Monday, September 2, 2013

Handwritten recipe: Pineapple Bavarian Cream for Labor Day

Happy Labor Day!1

Back in 2010, I picked up some well-used old handwritten recipe books, stuffed with all sorts of groovy stuff, at a yard sale in southern York County. And it's just the gift that keeps on giving.

Here are some of the posts I've already written about items tucked away inside those volumes:

Here's the latest recipe from one of these wonderful old books. Feel free to use it for dessert today!

Pineapple Bavarian Cream
  • Make 1 pkg. lemon Jello as usual.
  • Let sit until slightly thick.
  • Beat until stiff & foamy.
  • Beat 1 gill whipping cream & ½ pint of light cream until stiff.
  • Add 1 can crushed pineapple & cream whipped to beaten Jello & let sit until stiff in refrigerator.

If you're craving more information about Pineapple Bavarian Cream, I suggest you head to Culinary Alchemy2 for a January 2013 post titled "Bromeliad Buttressed Bavarois - Pineapple Bavarian Cream." It features some history, some photos and a different recipe than the simple one used on that southern York County farmstead.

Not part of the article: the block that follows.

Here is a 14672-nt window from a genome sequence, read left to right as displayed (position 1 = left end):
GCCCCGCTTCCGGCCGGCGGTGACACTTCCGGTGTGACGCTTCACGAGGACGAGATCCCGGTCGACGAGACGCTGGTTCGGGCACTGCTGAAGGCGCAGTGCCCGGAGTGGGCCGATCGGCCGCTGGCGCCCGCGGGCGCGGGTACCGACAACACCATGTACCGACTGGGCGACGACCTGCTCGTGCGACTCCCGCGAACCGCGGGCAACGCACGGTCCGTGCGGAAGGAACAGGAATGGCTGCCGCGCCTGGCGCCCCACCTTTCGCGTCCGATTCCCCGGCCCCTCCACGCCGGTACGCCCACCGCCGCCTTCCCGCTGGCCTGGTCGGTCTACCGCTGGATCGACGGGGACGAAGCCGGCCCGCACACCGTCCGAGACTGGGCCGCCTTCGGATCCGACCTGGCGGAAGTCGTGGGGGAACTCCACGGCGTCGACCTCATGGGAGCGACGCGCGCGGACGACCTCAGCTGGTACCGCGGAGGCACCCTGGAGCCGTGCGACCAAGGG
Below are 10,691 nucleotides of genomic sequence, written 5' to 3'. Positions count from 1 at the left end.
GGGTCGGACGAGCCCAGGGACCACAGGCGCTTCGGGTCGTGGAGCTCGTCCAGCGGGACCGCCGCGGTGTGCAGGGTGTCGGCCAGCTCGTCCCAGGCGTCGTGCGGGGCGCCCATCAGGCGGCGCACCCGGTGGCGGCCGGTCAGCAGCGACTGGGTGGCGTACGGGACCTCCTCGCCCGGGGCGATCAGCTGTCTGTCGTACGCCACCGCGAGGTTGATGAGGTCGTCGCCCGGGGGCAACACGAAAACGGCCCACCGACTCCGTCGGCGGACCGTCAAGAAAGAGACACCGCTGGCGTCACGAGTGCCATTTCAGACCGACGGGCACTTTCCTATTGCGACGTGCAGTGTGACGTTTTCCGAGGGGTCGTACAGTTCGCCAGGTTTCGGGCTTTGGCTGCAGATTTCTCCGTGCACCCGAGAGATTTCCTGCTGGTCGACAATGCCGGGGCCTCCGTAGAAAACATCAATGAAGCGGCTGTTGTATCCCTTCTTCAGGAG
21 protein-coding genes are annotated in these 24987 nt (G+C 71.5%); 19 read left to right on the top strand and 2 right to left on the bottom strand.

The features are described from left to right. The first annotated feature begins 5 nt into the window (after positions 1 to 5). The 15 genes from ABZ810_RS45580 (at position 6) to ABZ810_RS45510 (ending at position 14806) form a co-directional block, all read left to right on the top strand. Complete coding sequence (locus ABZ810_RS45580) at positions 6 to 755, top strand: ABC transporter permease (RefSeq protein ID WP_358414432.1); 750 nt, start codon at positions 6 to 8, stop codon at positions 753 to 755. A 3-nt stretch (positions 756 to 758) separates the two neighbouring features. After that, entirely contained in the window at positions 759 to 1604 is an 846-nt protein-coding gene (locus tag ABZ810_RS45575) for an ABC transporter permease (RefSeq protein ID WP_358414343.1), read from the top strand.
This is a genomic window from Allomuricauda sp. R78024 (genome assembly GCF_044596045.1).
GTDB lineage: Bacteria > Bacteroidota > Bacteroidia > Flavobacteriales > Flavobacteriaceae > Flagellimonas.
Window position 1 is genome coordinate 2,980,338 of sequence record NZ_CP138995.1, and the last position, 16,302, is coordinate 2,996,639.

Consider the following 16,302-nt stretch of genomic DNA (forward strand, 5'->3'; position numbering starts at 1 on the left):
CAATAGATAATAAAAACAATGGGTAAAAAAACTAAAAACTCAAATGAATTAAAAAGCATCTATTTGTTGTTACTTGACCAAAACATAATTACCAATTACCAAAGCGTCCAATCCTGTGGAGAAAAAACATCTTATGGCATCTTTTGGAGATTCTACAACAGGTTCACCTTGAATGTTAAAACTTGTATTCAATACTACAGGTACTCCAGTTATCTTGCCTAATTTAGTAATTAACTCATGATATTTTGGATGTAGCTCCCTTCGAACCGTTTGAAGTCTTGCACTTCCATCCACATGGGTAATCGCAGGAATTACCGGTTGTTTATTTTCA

Today's recipe, by the way, was written on the back of this map of the United States.

If you look closely, you'll see that at least the student could correctly identify Pennsylvania, Texas and Florida.

* * *

As a bonus, here's another piece of ephemera that was tucked away inside the same cookbook: A staplebound booklet titled "101 DRINKS and how to MIX THEM." The booklet is undated and was published by Direct Mail Associates, Inc., of Oshkosh, Wisconsin (affiliated with Dean W. Geer Company).

I'm not so much for the liquor or drinking, but I love the names of some of the drinks and cocktails in the vintage booklet: Bijou, Bishop, Blue Blazer3, Cape Cod Rainbow, Careless Love, Chattanooga Dew, Clover Club, Cream Fizz, Didi Cocktail, Electric Eel, Eureka, Fish Club Punch, Hell-Raiser, Highland Fling, Horse's Neck, Jack Rose, Shandygaff, Snag-Tooth Nell, and Stone Fence.

I wonder if all of those drink names are still used today.

1. Sam Scarlett says hello.
2. Culinary Alchemy has the same background as Papergreat, so it must be great. I suspect Joan will love that site, and maybe she can find some things there that fit in with some of her great stuff on Our School at Home.
3. The Blue Blazer is described as "a very, very swell winter drink — if your Mother let's you play with matches." (Yes, they used let's incorrectly.)

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